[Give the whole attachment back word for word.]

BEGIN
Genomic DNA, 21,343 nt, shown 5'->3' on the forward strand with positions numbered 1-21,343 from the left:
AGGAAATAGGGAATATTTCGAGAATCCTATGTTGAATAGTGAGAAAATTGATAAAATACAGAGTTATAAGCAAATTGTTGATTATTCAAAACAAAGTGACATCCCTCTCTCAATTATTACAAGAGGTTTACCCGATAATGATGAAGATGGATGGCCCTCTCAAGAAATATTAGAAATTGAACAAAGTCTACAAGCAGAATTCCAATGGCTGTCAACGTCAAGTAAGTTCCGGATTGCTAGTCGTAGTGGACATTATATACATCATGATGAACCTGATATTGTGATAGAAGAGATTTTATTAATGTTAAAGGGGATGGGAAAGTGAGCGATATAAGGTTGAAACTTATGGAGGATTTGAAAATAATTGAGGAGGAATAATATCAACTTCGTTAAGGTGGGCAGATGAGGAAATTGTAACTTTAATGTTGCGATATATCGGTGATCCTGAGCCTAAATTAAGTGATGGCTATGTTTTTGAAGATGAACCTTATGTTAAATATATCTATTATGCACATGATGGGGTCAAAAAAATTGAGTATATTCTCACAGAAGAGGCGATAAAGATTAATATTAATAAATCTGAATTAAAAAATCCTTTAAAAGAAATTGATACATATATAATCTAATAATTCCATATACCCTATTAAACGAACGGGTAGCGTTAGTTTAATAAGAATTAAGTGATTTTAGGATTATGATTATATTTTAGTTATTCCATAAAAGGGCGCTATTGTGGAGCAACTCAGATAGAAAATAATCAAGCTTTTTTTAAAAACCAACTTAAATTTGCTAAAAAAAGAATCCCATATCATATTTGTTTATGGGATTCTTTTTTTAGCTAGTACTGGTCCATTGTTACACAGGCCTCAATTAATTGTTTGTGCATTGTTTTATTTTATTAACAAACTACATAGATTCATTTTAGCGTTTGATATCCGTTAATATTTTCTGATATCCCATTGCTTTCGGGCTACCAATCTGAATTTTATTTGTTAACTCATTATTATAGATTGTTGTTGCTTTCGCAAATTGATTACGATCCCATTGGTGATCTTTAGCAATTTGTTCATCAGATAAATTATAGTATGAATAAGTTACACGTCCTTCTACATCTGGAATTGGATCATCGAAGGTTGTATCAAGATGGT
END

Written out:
Genomic DNA, 21,343 nt, shown 5'->3' on the forward strand with positions numbered 1-21,343 from the left:
AGGAAATAGGGAATATTTCGAGAATCCTATGTTGAATAGTGAGAAAATTGATAAAATACAGAGTTATAAGCAAATTGTTGATTATTCAAAACAAAGTGACATCCCTCTCTCAATTATTACAAGAGGTTTACCCGATAATGATGAAGATGGATGGCCCTCTCAAGAAATATTAGAAATTGAACAAAGTCTACAAGCAGAATTCCAATGGCTGTCAACGTCAAGTAAGTTCCGGATTGCTAGTCGTAGTGGACATTATATACATCATGATGAACCTGATATTGTGATAGAAGAGATTTTATTAATGTTAAAGGGGATGGGAAAGTGAGCGATATAAGGTTGAAACTTATGGAGGATTTGAAAATAATTGAGGAGGAATAATATCAACTTCGTTAAGGTGGGCAGATGAGGAAATTGTAACTTTAATGTTGCGATATATCGGTGATCCTGAGCCTAAATTAAGTGATGGCTATGTTTTTGAAGATGAACCTTATGTTAAATATATCTATTATGCACATGATGGGGTCAAAAAAATTGAGTATATTCTCACAGAAGAGGCGATAAAGATTAATATTAATAAATCTGAATTAAAAAATCCTTTAAAAGAAATTGATACATATATAATCTAATAATTCCATATACCCTATTAAACGAACGGGTAGCGTTAGTTTAATAAGAATTAAGTGATTTTAGGATTATGATTATATTTTAGTTATTCCATAAAAGGGCGCTATTGTGGAGCAACTCAGATAGAAAATAATCAAGCTTTTTTTAAAAACCAACTTAAATTTGCTAAAAAAAGAATCCCATATCATATTTGTTTATGGGATTCTTTTTTTAGCTAGTACTGGTCCATTGTTACACAGGCCTCAATTAATTGTTTGTGCATTGTTTTATTTTATTAACAAACTACATAGATTCATTTTAGCGTTTGATATCCGTTAATATTTTCTGATATCCCATTGCTTTCGGGCTACCAATCTGAATTTTATTTGTTAACTCATTATTATAGATTGTTGTTGCTTTCGCAAATTGATTACGATCCCATTGGTGATCTTTAGCAATTTGTTCATCAGATAAATTATAGTATGAATAAGTTACACGTCCTTCTACATCTGGAATTGGATCATCGAAGGTTGTATCAAGATGGT